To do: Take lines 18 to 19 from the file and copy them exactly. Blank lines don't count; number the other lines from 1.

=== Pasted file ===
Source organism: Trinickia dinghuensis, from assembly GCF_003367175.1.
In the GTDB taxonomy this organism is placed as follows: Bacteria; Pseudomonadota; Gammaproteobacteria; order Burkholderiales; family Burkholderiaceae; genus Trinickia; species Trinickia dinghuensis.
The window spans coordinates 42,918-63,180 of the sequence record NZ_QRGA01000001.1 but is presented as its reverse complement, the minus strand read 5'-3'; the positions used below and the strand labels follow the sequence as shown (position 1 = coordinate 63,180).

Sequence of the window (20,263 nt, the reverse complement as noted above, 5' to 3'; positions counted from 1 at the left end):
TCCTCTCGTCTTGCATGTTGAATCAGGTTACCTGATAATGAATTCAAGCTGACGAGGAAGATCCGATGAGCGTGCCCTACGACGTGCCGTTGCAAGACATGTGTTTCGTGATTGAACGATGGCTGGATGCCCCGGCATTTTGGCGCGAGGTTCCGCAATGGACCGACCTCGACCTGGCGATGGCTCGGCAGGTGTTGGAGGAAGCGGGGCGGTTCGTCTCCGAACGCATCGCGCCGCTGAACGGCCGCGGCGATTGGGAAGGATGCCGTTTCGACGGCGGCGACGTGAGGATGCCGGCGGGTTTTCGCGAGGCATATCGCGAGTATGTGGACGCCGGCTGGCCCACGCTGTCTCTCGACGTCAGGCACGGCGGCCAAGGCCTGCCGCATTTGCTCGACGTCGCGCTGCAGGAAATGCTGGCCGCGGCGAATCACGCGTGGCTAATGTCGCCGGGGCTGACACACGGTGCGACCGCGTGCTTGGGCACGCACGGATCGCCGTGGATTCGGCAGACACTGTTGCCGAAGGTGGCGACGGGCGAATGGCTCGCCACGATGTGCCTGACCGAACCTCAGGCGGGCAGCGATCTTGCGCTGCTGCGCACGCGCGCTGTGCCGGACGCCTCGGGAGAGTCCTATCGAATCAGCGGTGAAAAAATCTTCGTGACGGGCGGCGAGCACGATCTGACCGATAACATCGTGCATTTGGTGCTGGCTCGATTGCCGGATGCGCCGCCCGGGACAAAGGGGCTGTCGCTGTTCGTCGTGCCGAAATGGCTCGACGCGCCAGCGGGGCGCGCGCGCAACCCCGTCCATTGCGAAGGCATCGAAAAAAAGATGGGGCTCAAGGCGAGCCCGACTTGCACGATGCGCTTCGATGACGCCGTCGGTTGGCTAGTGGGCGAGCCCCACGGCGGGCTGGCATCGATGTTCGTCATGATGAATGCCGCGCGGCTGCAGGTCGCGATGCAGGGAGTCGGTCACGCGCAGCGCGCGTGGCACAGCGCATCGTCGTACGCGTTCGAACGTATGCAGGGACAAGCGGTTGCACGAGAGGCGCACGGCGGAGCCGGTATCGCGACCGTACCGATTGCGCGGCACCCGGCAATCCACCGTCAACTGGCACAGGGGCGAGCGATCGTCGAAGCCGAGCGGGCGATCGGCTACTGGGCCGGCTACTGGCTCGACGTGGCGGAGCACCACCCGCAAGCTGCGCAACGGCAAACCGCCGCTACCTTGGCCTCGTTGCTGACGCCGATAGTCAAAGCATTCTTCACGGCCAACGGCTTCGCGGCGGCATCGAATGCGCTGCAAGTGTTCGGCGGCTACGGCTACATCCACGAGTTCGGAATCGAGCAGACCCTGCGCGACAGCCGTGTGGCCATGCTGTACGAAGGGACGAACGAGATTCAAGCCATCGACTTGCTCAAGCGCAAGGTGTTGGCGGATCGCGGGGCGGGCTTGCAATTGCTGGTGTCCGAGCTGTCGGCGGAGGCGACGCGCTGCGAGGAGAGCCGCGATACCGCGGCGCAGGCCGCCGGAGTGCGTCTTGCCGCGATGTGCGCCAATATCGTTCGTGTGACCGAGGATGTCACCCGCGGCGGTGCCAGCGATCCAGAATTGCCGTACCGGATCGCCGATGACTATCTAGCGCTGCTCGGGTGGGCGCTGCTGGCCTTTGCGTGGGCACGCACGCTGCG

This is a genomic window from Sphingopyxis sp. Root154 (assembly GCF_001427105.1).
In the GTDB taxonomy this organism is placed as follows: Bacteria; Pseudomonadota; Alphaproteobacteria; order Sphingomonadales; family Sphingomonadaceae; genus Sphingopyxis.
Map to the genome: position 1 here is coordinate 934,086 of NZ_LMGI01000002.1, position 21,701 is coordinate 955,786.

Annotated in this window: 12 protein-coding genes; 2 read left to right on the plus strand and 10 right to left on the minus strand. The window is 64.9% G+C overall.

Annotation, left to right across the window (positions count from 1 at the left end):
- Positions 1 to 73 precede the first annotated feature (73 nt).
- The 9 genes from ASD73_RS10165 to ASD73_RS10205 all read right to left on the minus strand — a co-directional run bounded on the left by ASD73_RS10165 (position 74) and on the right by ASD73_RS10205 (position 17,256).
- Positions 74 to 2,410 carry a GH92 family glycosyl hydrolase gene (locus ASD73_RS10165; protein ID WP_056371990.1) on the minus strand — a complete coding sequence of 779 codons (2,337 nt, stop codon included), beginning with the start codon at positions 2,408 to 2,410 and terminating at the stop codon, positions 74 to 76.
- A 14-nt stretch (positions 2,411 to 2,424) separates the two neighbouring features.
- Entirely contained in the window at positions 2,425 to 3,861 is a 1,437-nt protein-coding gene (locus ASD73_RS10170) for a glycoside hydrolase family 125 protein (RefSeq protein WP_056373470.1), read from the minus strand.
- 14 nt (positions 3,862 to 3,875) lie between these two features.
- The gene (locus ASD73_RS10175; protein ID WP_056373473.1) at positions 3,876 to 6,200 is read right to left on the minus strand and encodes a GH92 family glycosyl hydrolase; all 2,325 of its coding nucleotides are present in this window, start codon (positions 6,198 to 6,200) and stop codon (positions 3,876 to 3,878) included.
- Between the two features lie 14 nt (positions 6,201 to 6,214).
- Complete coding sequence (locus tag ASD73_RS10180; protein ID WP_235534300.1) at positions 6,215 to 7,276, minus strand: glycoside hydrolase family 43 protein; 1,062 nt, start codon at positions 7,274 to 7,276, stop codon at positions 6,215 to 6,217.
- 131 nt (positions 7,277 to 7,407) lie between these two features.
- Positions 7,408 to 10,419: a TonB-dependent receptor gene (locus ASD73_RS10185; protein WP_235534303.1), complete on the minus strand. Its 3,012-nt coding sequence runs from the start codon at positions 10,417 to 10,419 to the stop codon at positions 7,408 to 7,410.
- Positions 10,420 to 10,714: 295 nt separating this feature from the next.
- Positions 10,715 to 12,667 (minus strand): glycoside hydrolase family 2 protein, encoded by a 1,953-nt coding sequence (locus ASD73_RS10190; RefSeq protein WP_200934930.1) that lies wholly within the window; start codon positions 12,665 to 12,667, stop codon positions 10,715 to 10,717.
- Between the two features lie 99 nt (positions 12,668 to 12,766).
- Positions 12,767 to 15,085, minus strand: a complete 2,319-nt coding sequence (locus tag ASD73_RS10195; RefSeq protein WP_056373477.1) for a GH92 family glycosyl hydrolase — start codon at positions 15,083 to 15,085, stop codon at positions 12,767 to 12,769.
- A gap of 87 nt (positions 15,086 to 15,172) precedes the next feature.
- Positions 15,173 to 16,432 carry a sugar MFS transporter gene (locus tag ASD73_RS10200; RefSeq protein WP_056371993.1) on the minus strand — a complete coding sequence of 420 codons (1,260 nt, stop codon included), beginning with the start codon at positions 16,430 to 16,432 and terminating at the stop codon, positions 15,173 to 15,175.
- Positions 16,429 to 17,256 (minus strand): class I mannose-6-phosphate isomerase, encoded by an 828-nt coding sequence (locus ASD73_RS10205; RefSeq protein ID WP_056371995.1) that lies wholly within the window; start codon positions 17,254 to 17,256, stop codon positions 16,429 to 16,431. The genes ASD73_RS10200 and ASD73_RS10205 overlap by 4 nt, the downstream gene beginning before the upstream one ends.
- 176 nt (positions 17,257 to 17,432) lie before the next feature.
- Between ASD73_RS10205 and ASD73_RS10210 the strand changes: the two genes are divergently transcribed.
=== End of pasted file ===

- Between the two features lie 14 nt (positions 6,201 to 6,214).
- Complete coding sequence (locus tag ASD73_RS10180; protein ID WP_235534300.1) at positions 6,215 to 7,276, minus strand: glycoside hydrolase family 43 protein; 1,062 nt, start codon at positions 7,274 to 7,276, stop codon at positions 6,215 to 6,217.